The most interesting and plausible part of The End of Eddy is his inner life as a gay living in an environment where it was shameful. I think the real poignant part of the book is his struggle to conform. He wants to please his parents, he wants to have friends. At the beginning of the book, I found his statements a bit caricatural, like here:
|Mes goûts aussi étaient toujours automatiquement tournés vers des goûts féminins sans que je sache ou comprenne pourquoi. J’aimais le théâtre, les chanteuses de variétés, les poupées, quand mes frères (et même, d’une certaine manière, mes sœurs) préféraient les jeux vidéo, le rap et le football. P26||My tastes were almost always automatically feminine oriented. I didn’t know or understand why. I liked theatre, variety singers and dolls when my brothers (and in a certain way even my sisters) preferred video games, rap music and football.|
As the novel progresses though, his life as a gay in a homophobic environment rings true. I felt sorry for him and what he describes sounds plausible, unfortunately. Living and going to school in an area where a man is a tough guy, it doesn’t live a lot of room for boys who are different. I think this part makes the book worth reading.
A word about the title. In French, the title is “En finir avec Eddy Bellegueule” which is different from The End of Eddy. The actual translation would be To Break Away From Eddy Bellegueule. The end of Eddy Bellegueule who became Edouard Louis doesn’t happen by chance. It’s deliberate and the English title doesn’t let this on.
Something else. I understand why Eddy Bellegueule changed his name into Edouard Louis. A first name like Eddy is hard to wear in his new social circles, it really sounds like your parents picked it on TV. It gives away your social background and since he wanted nothing to do with it… But there’s more. Bellegueule means handsome mug and in French, avoir une belle gueule is a colloquial way to say that a man is handsome. The association of Eddy and Bellegueule is hard to live with, even without a chip of your shoulder regarding your origins. It sounds like Johnny Halliday or Eddy Mitchel or Mike Brant, all singers who started in the 1960s when producers made singers change their French names into American names because it was cool.
The End of Eddy was published in English recently, I’ve seen several reviews on other blogs. Even if he irritated me a lot at the beginning because I thought he was laying on it thick about his family’s actual and intellectual poverty, I was convinced by his description of his feelings as a gay in this environment.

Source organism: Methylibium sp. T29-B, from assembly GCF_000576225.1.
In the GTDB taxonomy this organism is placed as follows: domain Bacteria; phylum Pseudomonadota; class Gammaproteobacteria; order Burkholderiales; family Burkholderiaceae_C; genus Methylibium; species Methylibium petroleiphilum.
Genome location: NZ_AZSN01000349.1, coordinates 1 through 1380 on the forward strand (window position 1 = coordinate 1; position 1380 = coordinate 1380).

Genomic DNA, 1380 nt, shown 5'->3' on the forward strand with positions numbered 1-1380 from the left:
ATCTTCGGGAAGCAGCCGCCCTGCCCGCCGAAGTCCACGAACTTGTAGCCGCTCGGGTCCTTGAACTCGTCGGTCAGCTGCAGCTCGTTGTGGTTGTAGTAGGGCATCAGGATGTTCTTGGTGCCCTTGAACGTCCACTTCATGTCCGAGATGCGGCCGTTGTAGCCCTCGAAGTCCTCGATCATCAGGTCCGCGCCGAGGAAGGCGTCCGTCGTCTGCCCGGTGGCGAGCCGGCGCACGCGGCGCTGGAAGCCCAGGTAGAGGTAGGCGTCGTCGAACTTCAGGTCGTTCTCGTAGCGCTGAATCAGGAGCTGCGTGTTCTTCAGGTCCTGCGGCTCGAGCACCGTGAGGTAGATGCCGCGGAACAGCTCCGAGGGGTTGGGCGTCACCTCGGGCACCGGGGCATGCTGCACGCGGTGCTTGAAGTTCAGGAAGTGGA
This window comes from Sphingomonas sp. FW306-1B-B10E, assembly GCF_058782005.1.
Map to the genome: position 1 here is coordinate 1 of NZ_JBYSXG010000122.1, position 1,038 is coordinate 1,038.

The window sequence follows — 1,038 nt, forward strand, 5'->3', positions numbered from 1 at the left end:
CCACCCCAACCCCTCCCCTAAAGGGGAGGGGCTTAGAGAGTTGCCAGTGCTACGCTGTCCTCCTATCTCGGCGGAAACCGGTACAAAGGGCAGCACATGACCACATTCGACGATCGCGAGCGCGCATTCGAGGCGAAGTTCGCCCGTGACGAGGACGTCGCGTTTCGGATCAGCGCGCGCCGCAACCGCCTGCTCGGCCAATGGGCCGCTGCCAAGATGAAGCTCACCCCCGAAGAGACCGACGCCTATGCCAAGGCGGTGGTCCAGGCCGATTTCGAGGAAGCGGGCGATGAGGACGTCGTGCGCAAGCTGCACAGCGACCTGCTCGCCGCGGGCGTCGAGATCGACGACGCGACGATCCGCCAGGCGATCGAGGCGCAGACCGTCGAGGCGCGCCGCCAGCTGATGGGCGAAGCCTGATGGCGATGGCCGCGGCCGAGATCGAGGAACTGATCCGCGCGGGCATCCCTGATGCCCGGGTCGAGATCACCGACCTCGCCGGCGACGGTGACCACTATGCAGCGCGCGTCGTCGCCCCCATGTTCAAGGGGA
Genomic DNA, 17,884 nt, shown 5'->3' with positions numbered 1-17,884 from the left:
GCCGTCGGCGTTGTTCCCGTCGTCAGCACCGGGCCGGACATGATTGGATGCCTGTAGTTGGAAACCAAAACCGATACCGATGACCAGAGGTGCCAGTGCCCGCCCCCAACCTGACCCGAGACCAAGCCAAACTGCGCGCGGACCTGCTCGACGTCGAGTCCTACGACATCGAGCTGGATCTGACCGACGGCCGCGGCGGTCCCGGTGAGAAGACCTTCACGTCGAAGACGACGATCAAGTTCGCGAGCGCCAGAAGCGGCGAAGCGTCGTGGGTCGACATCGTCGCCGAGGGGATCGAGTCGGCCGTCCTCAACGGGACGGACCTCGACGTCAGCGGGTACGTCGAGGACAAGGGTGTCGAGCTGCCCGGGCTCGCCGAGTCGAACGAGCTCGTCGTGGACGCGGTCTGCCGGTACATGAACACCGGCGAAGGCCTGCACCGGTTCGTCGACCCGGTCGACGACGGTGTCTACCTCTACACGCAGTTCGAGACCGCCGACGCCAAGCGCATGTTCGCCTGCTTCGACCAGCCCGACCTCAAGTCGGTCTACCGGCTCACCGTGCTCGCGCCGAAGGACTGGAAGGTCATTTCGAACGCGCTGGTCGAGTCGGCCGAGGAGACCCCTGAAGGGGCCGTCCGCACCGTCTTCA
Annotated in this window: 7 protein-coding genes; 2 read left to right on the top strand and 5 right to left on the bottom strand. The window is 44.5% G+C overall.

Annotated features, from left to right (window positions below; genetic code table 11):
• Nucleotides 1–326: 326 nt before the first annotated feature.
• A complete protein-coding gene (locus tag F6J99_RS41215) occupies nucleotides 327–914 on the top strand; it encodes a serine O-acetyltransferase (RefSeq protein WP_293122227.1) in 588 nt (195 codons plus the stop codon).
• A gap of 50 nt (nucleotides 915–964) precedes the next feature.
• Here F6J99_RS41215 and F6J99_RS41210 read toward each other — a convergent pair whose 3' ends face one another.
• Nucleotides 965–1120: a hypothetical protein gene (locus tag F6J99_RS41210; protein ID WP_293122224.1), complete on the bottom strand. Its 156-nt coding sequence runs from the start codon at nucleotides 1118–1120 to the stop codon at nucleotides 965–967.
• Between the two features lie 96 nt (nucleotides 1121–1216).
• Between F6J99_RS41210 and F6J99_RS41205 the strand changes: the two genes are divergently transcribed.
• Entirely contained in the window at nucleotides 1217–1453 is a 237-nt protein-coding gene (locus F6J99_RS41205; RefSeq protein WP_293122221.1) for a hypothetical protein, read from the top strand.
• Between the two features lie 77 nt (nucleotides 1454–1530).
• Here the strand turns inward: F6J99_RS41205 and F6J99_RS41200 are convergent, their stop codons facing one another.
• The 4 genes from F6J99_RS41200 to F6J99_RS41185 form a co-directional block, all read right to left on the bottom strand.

PS: You can also read Grant’s review here
And I wish that the French publisher mentioned in a footnote that the song Eddy sings in chapter “La porte étroite” is by the French singer Renaud.
La Prisonnière by Marcel Proust. 1929 English title: The Captive
I ended my previous post about The Captive with the following paragraph:
Chapter 2 is entitled: Les Verdurin se brouillent avec M. de Charlus. (The Verdurins quarrel with M. de Charlus). Relief. He’s socializing again and we’ll get some fresh air.
Well, socializing doesn’t last long, so relief was short-lived. Sure, Marcel describes with shining details how M. de Charlus organized a music evening in the honour of Morel at the Verdurins’ and how he managed to mortally vex Madame Verdurin. The man invited the high society to his party at her place and never introduced her to his elite crowd. (Mme de Guermantes, Princesse de Guermantes…) She felt so humiliated by his behaviour that she decided to guillotine him from her Salon and cut him off Morel at the same time. The description of her way of trapping him and going for the kill is masterly crafted. It reminded me of the worst sharks in the politics of big corporations. But that part didn’t last long enough.
The rest of the volume is still devoted to Marcel’s unhealthy behaviour and twisted relationship with Albertine. His games lead them to break-up, which isn’t a spoiler since the next volume is called Albertine disparue (Albertine Gone). He’s obsessed by a question: is Albertine a lesbian? Is she acquainted with lesbians? While he casually speaks about M. de Charlus sexual orientation and his relationship with Morel, he is truly horrified by the idea that Albertine could be a lesbian. Most of what he calls love holds by his imagined mission to save Albertine from lesbian encounters. Speak of a knight in shining armor and what a sick basis for a relationship. Personally, I don’t understand why he makes such a difference between gays and lesbians. Knowing that Proust was a homosexual, being so against lesbians is as odd to me as black men being racist. When you’re yourself the target of racism or homophobia, how can you behave the same way toward other people? That question lingers in my head and I can’t grasp why the Narrator is so shocked by the idea of lesbian relationships.